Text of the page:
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Is there a way to handle requests from different geographic locations with a different WSGI handler? Specifically I want to allow all requests from one local (US) and redirect all others to a holding page i.e. something like

application_us = webapp2.WSGIApplication([
    ('/.*', MainHandler)
    ], debug=DEBUG)

application_elsewhere = webapp2.WSGIApplication([
    ('/.*', HoldingPageHandler)
    ], debug=DEBUG)

I'm aware of X-AppEngine-Country however I'm not quite sure how to put it to use in this case?

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2 Answers 2

up vote 1 down vote accepted

Okay, building the answer by Sebastian Kreft I figured it's probably easiest to throw this into a base handler of which every other handler is a subclass as follows.

class BaseHandler(webapp2.RequestHandler):
    def __init__(self, *args, **kwargs):
        super(BaseHandler, self).__init__(*args, **kwargs)
        country = self.request.headers.get('X-AppEngine-Country')
        if not country == "US" and not country == "" and not country == None: # The last two handle local development

This is more in keeping with DRY though I'm not certain it's the most efficient way of doing this.

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What you need to do is to have only one app and in the handler redirect the user to a HoldingPageHandler if the country is not supported.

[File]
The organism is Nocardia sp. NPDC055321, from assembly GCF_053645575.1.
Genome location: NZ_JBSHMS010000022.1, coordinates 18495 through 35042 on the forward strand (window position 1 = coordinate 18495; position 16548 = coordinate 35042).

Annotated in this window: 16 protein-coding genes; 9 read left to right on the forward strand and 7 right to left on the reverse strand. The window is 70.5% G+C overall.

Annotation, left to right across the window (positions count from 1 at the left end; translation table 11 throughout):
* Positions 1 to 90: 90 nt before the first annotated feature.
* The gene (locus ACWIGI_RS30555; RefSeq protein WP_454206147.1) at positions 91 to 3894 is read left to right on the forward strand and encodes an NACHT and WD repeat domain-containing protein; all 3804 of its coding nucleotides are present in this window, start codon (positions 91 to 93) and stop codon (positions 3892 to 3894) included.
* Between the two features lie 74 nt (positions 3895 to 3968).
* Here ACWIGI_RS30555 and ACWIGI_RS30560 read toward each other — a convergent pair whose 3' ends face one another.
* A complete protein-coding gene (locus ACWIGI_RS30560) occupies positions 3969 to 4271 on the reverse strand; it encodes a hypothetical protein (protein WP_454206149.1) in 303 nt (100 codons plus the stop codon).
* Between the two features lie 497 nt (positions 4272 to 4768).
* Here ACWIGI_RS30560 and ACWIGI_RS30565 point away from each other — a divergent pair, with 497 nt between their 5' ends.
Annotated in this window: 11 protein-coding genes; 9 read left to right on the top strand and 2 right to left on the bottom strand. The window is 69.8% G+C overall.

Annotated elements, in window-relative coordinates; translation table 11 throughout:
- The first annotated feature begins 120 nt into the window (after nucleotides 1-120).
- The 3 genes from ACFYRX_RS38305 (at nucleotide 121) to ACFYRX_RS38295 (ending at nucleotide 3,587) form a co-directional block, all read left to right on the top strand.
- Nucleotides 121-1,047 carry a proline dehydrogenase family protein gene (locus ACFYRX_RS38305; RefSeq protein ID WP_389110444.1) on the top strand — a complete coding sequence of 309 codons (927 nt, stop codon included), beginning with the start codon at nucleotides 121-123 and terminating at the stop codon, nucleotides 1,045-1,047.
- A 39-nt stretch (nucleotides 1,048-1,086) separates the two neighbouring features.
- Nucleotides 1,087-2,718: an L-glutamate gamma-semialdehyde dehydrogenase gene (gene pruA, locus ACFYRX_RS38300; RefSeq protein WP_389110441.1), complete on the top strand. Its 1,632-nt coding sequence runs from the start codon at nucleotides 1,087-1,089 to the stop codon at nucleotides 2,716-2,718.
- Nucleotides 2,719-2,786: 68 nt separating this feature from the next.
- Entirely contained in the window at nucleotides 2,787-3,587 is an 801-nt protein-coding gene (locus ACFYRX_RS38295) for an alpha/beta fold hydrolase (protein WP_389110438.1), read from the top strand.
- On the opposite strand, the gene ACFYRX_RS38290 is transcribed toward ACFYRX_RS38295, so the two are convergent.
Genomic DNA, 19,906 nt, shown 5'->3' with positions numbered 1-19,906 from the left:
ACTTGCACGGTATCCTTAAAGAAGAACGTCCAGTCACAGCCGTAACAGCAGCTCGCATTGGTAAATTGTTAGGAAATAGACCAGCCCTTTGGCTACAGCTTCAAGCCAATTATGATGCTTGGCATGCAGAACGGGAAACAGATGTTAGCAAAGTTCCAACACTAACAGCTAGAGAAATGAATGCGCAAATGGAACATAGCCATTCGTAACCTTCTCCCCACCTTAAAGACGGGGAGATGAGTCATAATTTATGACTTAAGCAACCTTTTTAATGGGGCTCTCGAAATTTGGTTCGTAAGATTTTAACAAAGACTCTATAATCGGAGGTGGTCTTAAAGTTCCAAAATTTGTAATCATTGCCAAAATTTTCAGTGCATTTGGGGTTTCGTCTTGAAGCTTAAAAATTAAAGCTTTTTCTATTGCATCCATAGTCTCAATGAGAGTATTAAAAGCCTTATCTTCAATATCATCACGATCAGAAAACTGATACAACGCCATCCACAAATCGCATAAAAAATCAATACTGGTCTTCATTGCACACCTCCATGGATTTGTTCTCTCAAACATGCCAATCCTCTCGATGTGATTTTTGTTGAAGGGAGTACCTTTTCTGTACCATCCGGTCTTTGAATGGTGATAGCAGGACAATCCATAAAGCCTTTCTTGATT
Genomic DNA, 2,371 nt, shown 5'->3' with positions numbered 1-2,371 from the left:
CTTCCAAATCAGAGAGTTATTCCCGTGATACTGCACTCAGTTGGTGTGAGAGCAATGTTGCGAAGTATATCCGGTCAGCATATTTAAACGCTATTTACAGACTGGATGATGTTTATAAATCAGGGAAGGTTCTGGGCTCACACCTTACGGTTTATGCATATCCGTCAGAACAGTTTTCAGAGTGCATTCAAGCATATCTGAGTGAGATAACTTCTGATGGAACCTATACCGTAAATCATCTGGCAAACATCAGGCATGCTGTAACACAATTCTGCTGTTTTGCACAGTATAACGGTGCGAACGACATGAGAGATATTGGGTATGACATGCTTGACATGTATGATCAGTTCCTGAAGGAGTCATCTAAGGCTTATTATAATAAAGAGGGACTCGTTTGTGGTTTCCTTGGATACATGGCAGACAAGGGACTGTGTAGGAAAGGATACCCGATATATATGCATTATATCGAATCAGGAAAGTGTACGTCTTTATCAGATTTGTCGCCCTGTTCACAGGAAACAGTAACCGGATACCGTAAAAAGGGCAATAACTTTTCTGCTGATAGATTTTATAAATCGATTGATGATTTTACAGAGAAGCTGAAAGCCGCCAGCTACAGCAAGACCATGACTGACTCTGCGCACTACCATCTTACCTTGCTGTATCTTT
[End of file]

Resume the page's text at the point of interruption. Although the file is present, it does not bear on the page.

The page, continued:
See Is it possible to use X-AppEngine-Country within an application. There they explain how to get the country

country = self.request.headers.get('X-AppEngine-Country')

So your handler would be something like this

class MainHandler(webapp2.RequestHandler):
  def get(self):
    country = self.request.headers.get('X-AppEngine-Country')
      if country != "US":
        self.redirect_to('hold') #assuming you have a route to hold
      # your logic
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This is one way to do it, but what the OP is asking about is also a perfectly legitimate way to handle things. Further, putting this in every handler is a seriously suboptimal way to do it. –  Nick Johnson Jul 23 '12 at 6:22

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